First-year PhD student Saad Pervaiz recently beat out nine students from around the world to take home the Best Demo Award at the Institute of Electrical and Electronics Engineers' 2014 Energy Conversion Congress and Expo (ECCE) in Pittsburgh.
ECCE introduced the student hardware demo event in 2011 for students to showcase their research outcomes and interact with academia and industry. This year, teams from Virginia Tech, Iowa State, North Carolina State, City University of Hong Kong and KTH Sweden were among those to present their posters, hardware and videos at the event.
Pervaiz demonstrated an electrolytic-free offline led driver with a ceramic-capacitor-based compact stacked switched capacitor (SSC) energy buffer, a project he has been working on with Assistant Professor Khurram Afridi. He was supported by Yu Ni, a recent graduate of the ECEE master's program, and Minjie Chen, a student Afridi is co-advising at the Massachusetts Institute of Technology.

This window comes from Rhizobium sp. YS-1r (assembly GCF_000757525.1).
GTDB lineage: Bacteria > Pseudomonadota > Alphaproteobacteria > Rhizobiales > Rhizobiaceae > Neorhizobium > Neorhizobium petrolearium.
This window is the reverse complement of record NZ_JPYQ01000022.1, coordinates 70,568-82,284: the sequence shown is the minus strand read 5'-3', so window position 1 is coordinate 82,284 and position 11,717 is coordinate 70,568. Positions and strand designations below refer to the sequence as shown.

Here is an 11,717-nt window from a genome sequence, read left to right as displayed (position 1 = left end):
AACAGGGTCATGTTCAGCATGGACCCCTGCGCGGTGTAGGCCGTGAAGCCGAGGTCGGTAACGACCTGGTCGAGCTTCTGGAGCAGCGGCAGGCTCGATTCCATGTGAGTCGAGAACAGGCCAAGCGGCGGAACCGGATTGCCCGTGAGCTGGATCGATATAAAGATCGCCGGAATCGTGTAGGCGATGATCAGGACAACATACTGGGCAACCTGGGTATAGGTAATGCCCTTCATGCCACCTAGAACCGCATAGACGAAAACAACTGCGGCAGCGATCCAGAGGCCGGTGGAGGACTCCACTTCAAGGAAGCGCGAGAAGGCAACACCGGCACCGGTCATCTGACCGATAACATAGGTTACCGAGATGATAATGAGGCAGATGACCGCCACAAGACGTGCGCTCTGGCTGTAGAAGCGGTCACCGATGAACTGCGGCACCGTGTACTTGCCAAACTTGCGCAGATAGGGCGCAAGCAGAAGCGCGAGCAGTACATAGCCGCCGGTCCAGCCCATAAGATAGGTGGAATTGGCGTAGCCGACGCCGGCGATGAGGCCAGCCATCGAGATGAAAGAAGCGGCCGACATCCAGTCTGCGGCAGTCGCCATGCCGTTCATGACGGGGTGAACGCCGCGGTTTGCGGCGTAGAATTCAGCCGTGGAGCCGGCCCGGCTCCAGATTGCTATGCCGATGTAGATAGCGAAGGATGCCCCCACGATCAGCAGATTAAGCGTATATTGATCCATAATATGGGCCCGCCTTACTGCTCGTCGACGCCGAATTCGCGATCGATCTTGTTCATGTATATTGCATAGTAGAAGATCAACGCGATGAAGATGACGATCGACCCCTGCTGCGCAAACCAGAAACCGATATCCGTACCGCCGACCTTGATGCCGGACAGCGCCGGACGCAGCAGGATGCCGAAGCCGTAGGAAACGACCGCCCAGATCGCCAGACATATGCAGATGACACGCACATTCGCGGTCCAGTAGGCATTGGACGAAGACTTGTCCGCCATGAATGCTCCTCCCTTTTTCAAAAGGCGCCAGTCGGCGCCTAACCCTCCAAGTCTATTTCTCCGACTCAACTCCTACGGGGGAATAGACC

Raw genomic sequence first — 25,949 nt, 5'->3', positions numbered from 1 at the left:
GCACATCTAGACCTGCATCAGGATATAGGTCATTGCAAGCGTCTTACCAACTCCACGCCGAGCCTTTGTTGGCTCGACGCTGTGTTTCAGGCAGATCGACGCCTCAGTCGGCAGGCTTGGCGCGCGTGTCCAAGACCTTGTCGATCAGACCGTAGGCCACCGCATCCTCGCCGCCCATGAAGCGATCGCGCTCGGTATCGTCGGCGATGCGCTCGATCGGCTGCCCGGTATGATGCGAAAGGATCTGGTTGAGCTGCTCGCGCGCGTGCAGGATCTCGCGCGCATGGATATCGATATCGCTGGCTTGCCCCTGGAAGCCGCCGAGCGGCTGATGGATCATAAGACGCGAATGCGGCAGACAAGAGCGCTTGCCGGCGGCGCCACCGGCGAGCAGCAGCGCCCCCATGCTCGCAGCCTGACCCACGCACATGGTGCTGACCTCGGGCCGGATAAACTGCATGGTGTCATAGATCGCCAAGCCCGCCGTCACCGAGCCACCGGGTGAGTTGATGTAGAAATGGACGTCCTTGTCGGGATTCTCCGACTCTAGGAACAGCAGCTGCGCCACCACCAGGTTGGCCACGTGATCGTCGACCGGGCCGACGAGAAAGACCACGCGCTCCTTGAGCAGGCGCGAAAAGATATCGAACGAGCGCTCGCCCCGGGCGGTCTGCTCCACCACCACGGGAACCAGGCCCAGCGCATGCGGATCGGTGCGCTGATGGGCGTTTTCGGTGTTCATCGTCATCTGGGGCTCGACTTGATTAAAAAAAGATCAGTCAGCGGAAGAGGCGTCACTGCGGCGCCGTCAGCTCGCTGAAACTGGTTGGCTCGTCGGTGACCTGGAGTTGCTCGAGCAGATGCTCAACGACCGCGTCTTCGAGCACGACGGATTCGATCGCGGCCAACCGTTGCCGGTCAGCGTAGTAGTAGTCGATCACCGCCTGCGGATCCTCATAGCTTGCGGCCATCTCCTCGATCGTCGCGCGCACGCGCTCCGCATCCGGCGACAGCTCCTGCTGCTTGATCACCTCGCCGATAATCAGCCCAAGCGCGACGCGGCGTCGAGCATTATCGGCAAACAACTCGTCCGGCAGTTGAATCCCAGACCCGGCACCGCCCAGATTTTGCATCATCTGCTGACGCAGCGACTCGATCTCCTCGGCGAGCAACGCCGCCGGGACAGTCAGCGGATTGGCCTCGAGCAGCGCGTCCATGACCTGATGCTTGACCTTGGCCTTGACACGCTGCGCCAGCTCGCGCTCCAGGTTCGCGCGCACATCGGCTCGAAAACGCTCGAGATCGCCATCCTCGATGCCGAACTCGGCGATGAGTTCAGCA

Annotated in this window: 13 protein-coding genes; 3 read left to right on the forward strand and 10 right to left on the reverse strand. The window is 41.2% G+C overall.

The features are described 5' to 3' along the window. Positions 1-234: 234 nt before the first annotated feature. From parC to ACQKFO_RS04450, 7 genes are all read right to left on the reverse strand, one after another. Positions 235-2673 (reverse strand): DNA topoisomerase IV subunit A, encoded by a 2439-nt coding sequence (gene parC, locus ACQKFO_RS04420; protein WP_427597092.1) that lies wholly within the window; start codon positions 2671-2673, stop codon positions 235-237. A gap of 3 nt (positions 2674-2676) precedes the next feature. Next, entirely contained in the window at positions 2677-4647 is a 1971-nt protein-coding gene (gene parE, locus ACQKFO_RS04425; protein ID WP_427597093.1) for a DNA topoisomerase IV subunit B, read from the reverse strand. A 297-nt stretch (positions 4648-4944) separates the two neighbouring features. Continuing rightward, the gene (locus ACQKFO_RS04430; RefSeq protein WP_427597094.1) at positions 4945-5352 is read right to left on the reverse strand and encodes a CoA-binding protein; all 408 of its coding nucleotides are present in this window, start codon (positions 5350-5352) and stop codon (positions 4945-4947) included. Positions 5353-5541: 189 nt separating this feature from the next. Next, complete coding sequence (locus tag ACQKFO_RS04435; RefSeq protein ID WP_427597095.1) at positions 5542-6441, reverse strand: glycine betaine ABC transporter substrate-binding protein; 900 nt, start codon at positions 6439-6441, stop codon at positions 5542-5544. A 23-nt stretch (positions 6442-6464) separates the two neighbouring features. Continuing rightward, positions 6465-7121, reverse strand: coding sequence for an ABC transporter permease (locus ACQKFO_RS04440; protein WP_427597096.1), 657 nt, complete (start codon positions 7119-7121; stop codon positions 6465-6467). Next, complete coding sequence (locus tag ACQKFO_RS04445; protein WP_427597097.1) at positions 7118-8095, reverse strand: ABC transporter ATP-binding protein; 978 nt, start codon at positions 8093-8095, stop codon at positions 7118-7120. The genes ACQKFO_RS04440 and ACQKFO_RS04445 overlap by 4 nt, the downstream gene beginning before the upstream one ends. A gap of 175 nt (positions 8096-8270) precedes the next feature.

LED drivers are used in commercial and residential lighting to regulate power to an LED or string of LEDs.
"Most LEDs are guaranteed for 40 years, but the drivers only last four or five years before they need to be replaced," Pervaiz said. "We're creating a driver that will last longer."
During their demonstration, Pervaiz and his team pitted their driver against one with electrolytic capacitors. They showed that theirs achieved the same performance as the electrolytic version, while reducing the passive volume by a factor of two.
In addition to winning a cash award, Pervaiz said the conference was also a great networking opportunity.
"During my presentation, I got to meet some of the top researches of my field," he said. "I also made some good industry connections"
Learn more about Pervaiz's project in his demonstration report.